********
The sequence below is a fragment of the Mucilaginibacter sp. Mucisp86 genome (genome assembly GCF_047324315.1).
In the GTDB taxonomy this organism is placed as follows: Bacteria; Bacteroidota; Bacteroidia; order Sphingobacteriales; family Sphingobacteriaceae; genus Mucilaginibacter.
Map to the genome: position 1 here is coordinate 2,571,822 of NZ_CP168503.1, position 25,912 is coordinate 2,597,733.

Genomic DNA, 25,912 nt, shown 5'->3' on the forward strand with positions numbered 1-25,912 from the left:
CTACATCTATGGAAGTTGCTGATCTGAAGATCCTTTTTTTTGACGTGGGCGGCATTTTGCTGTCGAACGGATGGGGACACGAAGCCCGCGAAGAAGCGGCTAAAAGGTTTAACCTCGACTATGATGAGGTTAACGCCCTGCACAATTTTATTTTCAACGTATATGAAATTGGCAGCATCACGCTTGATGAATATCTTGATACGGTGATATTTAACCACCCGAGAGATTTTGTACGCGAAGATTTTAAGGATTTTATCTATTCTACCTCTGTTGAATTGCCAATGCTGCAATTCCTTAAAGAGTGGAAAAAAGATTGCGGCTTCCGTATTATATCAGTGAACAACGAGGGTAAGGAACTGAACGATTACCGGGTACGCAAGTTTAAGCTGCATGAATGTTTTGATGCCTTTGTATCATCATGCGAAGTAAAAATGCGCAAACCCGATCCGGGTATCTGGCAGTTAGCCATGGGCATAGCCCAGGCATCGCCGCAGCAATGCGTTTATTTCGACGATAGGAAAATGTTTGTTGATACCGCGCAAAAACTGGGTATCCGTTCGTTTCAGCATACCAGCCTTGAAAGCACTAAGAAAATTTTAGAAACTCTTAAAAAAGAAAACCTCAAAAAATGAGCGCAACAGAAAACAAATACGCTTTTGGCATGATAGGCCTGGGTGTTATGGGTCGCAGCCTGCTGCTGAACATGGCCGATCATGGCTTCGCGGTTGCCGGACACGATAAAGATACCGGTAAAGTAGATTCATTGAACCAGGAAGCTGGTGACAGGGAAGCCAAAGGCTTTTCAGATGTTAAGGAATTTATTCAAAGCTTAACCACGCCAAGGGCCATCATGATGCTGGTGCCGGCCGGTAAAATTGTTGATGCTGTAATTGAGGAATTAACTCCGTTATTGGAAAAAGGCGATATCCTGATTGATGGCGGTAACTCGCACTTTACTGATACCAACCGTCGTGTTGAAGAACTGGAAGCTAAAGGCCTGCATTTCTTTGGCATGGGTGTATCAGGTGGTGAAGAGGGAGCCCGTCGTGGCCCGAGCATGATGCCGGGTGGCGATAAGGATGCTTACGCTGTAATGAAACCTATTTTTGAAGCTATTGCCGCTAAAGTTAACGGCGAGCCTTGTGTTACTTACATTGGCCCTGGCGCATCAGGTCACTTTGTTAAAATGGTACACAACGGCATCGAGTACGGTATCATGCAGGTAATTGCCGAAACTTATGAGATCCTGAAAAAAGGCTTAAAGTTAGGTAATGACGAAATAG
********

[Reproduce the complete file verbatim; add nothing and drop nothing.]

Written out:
The sequence below is a fragment of the Mucilaginibacter sp. Mucisp86 genome (genome assembly GCF_047324315.1).
In the GTDB taxonomy this organism is placed as follows: Bacteria; Bacteroidota; Bacteroidia; order Sphingobacteriales; family Sphingobacteriaceae; genus Mucilaginibacter.
Map to the genome: position 1 here is coordinate 2,571,822 of NZ_CP168503.1, position 25,912 is coordinate 2,597,733.

Genomic DNA, 25,912 nt, shown 5'->3' on the forward strand with positions numbered 1-25,912 from the left:
CTACATCTATGGAAGTTGCTGATCTGAAGATCCTTTTTTTTGACGTGGGCGGCATTTTGCTGTCGAACGGATGGGGACACGAAGCCCGCGAAGAAGCGGCTAAAAGGTTTAACCTCGACTATGATGAGGTTAACGCCCTGCACAATTTTATTTTCAACGTATATGAAATTGGCAGCATCACGCTTGATGAATATCTTGATACGGTGATATTTAACCACCCGAGAGATTTTGTACGCGAAGATTTTAAGGATTTTATCTATTCTACCTCTGTTGAATTGCCAATGCTGCAATTCCTTAAAGAGTGGAAAAAAGATTGCGGCTTCCGTATTATATCAGTGAACAACGAGGGTAAGGAACTGAACGATTACCGGGTACGCAAGTTTAAGCTGCATGAATGTTTTGATGCCTTTGTATCATCATGCGAAGTAAAAATGCGCAAACCCGATCCGGGTATCTGGCAGTTAGCCATGGGCATAGCCCAGGCATCGCCGCAGCAATGCGTTTATTTCGACGATAGGAAAATGTTTGTTGATACCGCGCAAAAACTGGGTATCCGTTCGTTTCAGCATACCAGCCTTGAAAGCACTAAGAAAATTTTAGAAACTCTTAAAAAAGAAAACCTCAAAAAATGAGCGCAACAGAAAACAAATACGCTTTTGGCATGATAGGCCTGGGTGTTATGGGTCGCAGCCTGCTGCTGAACATGGCCGATCATGGCTTCGCGGTTGCCGGACACGATAAAGATACCGGTAAAGTAGATTCATTGAACCAGGAAGCTGGTGACAGGGAAGCCAAAGGCTTTTCAGATGTTAAGGAATTTATTCAAAGCTTAACCACGCCAAGGGCCATCATGATGCTGGTGCCGGCCGGTAAAATTGTTGATGCTGTAATTGAGGAATTAACTCCGTTATTGGAAAAAGGCGATATCCTGATTGATGGCGGTAACTCGCACTTTACTGATACCAACCGTCGTGTTGAAGAACTGGAAGCTAAAGGCCTGCATTTCTTTGGCATGGGTGTATCAGGTGGTGAAGAGGGAGCCCGTCGTGGCCCGAGCATGATGCCGGGTGGCGATAAGGATGCTTACGCTGTAATGAAACCTATTTTTGAAGCTATTGCCGCTAAAGTTAACGGCGAGCCTTGTGTTACTTACATTGGCCCTGGCGCATCAGGTCACTTTGTTAAAATGGTACACAACGGCATCGAGTACGGTATCATGCAGGTAATTGCCGAAACTTATGAGATCCTGAAAAAAGGCTTAAAGTTAGGTAATGACGAAATAG